06. Finding Where The Lord Dwells (1:36-39)

And looking at Jesus walking, he said, Behold, the Lamb of God! And the two disciples heard him speaking, and they followed Jesus. But having seen them following, Jesus said to them, What do you seek? And they said to Him, Rabbi (which being translated is called Teacher), where do You dwell? He said to them, Come and see. They went and saw where He dwelt, and they remained with Him that day. And the hour was about the tenth. (John 1:36-39)

[The] new will, which is formed from the good of innocence, is the dwelling-place by means of which the Lord comes in and resides with a person, rousing the person to will what is good, and from willing good to doing it. This influx is effective with a person to the extent that he refrains from evils. It gives him the ability to know, see into, reflect on, and have an understanding of truths and forms of good. The truths and forms of good occur on the level of both private and public life, and he receives that ability according to his delight in service. After this the Lord flows by way of that good into the truths the person knows from the teachings of the Church; He then summons from his memory the kinds of truths that may help him serve usefully in life, implanting those truths in the good and perfecting it. So it is that the good present with a person depends entirely on his service in life. If that service is rendered for his neighbour’s benefit, that is, for the good of fellow-citizen, country, Church, heaven, and for the Lord, then that good is the good of charity. But if his service in life is rendered solely for the sake of self and the world, then those first beginnings of a new will are closed. Below them a will is formed from the evils of self-love and love of the world, and arising from this an understanding from falsities. This will is closed above and open below, that is, it is closed in heaven’s direction and open in the world’s. All this shows in what way truths are planted in good and give it form. It also shows that when a person is governed by good he is in heaven with the Lord; for as stated above, the new will, where the good of charity resides, is the Lord’s dwelling-place and is therefore heaven with a person. And the new understanding extending from it is so to speak a tabernacle or booth through which people pass in and out. (Arcana Coelestia 9296)

So we have seen that John or the literal sense of the Word introduces us to Jesus or the power of the Word to save us, that power being found in a deeper understanding of the Word, as its internal sense. The literal sense of the Word is accommodated to the natural mode of thinking which belongs to the external man and as such supports the changes in our external behaviours in preparation for the inner transformation that brings about the regeneration of the human mind. When we respond positively to the literal sense of the Word, we can be introduced to its internal sense which is the Lord Himself. It is this that has the power to transform our very thoughts and affections and provide us with a new sense of self grounded in the loves of heaven.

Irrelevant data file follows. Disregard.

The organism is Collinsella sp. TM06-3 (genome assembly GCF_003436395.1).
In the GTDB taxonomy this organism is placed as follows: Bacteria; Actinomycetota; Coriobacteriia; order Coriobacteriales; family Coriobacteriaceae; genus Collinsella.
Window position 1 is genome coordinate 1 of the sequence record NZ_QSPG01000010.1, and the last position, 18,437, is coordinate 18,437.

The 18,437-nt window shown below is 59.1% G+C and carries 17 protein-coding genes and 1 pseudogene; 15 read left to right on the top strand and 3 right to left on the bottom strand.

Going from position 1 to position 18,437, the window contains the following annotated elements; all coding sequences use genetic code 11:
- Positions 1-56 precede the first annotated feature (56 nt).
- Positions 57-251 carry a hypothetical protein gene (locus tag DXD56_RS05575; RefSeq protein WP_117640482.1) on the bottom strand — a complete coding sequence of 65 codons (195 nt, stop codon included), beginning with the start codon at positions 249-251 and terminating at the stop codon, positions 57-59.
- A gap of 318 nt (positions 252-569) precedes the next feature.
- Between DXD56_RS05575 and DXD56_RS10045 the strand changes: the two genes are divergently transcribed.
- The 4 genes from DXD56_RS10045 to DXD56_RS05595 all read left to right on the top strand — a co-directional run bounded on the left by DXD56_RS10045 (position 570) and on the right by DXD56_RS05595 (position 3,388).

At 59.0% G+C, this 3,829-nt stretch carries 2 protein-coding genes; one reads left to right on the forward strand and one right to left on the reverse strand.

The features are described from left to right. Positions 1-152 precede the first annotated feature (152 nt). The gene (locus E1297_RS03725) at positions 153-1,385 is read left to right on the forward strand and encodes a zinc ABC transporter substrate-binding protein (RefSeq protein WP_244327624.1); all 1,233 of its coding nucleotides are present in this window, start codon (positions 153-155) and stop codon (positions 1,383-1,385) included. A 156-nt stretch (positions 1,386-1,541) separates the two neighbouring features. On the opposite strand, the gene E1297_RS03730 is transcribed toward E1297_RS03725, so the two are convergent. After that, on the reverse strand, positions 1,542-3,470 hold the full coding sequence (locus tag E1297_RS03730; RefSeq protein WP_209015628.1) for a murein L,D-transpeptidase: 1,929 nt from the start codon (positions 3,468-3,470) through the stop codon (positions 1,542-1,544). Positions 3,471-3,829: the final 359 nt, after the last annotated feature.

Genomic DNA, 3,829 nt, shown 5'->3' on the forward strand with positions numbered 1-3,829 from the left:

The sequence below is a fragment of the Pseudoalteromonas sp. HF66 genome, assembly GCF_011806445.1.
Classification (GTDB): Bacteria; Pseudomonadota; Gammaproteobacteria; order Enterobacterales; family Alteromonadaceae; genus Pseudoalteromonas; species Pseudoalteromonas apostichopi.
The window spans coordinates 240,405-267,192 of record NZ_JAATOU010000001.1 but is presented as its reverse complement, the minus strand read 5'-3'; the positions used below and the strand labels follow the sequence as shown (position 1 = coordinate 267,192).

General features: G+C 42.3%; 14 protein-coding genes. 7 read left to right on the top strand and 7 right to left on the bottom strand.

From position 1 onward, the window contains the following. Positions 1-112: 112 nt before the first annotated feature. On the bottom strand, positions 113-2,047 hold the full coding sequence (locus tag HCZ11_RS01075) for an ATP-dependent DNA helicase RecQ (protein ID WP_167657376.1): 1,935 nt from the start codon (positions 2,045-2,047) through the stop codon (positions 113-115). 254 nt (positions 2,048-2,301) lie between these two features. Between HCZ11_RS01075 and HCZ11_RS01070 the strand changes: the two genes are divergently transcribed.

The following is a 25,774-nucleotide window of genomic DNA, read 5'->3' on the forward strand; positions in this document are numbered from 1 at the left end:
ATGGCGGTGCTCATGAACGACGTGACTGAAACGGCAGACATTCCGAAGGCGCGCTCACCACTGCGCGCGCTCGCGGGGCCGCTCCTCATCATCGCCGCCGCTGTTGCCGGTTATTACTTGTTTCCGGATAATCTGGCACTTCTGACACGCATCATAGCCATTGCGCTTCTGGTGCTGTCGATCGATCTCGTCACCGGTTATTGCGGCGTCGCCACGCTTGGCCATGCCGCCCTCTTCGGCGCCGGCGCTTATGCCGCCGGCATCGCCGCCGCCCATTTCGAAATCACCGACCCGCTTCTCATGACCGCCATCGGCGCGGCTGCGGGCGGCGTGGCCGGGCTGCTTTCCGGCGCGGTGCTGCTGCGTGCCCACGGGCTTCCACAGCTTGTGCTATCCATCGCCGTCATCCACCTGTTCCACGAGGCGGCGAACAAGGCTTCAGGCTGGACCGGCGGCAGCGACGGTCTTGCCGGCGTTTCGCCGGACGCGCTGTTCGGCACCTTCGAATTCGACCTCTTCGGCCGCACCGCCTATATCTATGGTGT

This can be seen when we grasp that the salvation the Lord offers is not the salvation of our-self but salvation from our-self. The Lord comes as the Word into the world of our natural mind to save us from the sense of self which we have acquired from being immersed in a natural mode of consciousness over the course of our whole lives. Specifically, we are being saved from the domination that the loves of self and the world exert over our lives. Without the Word in the form of John the Baptist and its intake and use on our part as the basis for repentance, we remain oblivious to the hold these hellish loves have over us.

Truths from the Word offer the possibility of a new sense of self when we look to live from them. This is because they carry the basis for bringing into being a truly human form of mind. In our natural state we are only human in potential. To actually become human, we have to undergo the process of rebirth, in other words, our minds have to be regenerated. This process is described in the Gospels as losing one’s life in order to find it. To be born again the sense of self we have acquired through virtue of being born into a natural state of life and from which we have developed a personal identity, must be willingly laid down. Only then will we experience the power of the Word to save or deliver us from the loves of self and the world. Only then can we enter into a spiritual state of being and know what it means to become truly human.